Exploring the Accuracy - Energy Trade-off in Machine Learning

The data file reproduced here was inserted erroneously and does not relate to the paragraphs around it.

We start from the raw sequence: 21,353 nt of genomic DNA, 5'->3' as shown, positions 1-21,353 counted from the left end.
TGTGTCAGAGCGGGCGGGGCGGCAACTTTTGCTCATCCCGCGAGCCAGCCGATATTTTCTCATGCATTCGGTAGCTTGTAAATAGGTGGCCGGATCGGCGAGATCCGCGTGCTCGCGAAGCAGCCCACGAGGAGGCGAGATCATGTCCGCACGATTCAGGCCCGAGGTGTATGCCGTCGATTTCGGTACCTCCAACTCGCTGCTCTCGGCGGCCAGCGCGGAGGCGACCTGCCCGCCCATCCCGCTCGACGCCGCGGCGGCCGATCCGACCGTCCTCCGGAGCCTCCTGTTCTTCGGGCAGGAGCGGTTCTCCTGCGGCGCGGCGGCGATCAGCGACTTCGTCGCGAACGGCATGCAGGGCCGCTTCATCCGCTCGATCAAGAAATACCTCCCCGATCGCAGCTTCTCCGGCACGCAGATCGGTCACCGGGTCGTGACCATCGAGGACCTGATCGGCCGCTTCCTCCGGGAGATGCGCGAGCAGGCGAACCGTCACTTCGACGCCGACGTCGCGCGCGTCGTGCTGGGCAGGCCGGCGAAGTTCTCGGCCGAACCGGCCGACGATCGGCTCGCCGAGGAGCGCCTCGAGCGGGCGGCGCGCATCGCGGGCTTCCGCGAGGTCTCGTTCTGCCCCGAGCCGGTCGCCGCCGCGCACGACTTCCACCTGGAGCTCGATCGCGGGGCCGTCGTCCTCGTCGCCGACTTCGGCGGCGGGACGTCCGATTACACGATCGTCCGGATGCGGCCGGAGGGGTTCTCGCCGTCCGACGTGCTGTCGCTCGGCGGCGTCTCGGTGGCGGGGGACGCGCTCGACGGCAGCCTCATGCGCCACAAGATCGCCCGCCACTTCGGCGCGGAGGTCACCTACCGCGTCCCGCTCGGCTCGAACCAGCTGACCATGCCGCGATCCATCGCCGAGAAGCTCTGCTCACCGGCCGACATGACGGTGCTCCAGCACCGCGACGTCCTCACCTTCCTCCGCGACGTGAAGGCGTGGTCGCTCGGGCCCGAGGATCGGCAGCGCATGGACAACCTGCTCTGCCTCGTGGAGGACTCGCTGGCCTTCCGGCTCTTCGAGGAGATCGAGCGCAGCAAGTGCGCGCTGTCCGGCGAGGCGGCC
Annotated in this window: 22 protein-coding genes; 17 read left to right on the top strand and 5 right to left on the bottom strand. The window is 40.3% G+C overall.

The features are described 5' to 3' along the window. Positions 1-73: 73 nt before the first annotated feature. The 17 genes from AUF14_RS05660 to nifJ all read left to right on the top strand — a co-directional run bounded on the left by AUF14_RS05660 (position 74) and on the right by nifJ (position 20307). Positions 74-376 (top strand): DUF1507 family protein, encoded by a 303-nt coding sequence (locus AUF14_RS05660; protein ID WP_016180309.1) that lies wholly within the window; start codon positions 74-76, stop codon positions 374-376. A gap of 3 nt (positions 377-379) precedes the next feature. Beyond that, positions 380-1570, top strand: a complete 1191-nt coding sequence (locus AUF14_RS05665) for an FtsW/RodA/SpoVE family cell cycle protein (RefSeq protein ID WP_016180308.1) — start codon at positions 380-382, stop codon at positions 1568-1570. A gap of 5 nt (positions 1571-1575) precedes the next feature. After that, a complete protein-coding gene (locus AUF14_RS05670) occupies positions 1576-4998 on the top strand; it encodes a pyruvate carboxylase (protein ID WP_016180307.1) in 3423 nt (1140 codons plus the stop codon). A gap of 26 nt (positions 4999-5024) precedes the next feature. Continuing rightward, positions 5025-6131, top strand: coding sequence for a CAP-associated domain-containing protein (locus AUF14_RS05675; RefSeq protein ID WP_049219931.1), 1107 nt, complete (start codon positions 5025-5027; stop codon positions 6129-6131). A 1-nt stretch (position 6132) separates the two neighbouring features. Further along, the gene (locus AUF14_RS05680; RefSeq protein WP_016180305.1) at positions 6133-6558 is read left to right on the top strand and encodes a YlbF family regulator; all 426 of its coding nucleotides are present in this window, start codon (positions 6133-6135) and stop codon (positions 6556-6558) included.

Machine learning accounts for considerable global electricity demand and resulting environmental impact, as training a large deep-learning model produces 284 000kgs of the greenhouse gas carbon dioxide. In recent years, search-based approaches have begun to explore improving software to consume less energy. Machine learning is a particularly strong candidate for this because it is possible to trade off functionality (accuracy) against energy consumption, whereas with many programs functionality is simply a pass-or-fail constraint. We use a grid search to explore hyperparameter configurations for a multilayer perceptron on five classification data sets, considering trade-offs of classification accuracy against training or inference energy. On one data set, we show that 77% of energy consumption for inference can saved by reducing accuracy from 94.3% to 93.2%. Energy for training can also be reduced by 30-50% with minimal loss of accuracy. We also find that structural parameters like hidden layer size is a major driver of the energy-accuracy trade-off, but there is some evidence that non-structural hyperparameters influence the trade-off too. We also show that a search-based approach has the potential to identify these trade-offs more efficiently than the grid search.